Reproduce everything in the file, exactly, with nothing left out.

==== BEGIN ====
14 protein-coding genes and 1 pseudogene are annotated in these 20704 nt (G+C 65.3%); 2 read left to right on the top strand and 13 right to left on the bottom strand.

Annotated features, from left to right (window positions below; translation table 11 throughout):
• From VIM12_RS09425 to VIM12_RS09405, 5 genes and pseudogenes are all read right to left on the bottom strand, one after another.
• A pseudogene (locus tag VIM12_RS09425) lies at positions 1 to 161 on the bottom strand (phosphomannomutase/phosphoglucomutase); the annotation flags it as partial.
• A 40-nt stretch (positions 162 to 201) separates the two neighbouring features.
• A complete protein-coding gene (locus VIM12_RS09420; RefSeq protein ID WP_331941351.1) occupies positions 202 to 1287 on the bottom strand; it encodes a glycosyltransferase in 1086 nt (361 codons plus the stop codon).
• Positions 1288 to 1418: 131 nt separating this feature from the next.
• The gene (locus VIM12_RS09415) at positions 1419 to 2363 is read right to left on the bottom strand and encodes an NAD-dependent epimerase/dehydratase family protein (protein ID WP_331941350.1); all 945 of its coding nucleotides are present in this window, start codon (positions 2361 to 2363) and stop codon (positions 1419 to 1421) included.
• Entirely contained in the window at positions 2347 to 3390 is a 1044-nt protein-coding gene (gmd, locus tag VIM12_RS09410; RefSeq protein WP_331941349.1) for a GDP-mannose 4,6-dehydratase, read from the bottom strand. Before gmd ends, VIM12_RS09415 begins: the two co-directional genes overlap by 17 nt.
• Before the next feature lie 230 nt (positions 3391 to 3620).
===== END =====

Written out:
14 protein-coding genes and 1 pseudogene are annotated in these 20704 nt (G+C 65.3%); 2 read left to right on the top strand and 13 right to left on the bottom strand.

Annotated features, from left to right (window positions below; translation table 11 throughout):
• From VIM12_RS09425 to VIM12_RS09405, 5 genes and pseudogenes are all read right to left on the bottom strand, one after another.
• A pseudogene (locus tag VIM12_RS09425) lies at positions 1 to 161 on the bottom strand (phosphomannomutase/phosphoglucomutase); the annotation flags it as partial.
• A 40-nt stretch (positions 162 to 201) separates the two neighbouring features.
• A complete protein-coding gene (locus VIM12_RS09420; RefSeq protein ID WP_331941351.1) occupies positions 202 to 1287 on the bottom strand; it encodes a glycosyltransferase in 1086 nt (361 codons plus the stop codon).
• Positions 1288 to 1418: 131 nt separating this feature from the next.
• The gene (locus VIM12_RS09415) at positions 1419 to 2363 is read right to left on the bottom strand and encodes an NAD-dependent epimerase/dehydratase family protein (protein ID WP_331941350.1); all 945 of its coding nucleotides are present in this window, start codon (positions 2361 to 2363) and stop codon (positions 1419 to 1421) included.
• Entirely contained in the window at positions 2347 to 3390 is a 1044-nt protein-coding gene (gmd, locus tag VIM12_RS09410; RefSeq protein WP_331941349.1) for a GDP-mannose 4,6-dehydratase, read from the bottom strand. Before gmd ends, VIM12_RS09415 begins: the two co-directional genes overlap by 17 nt.
• Before the next feature lie 230 nt (positions 3391 to 3620).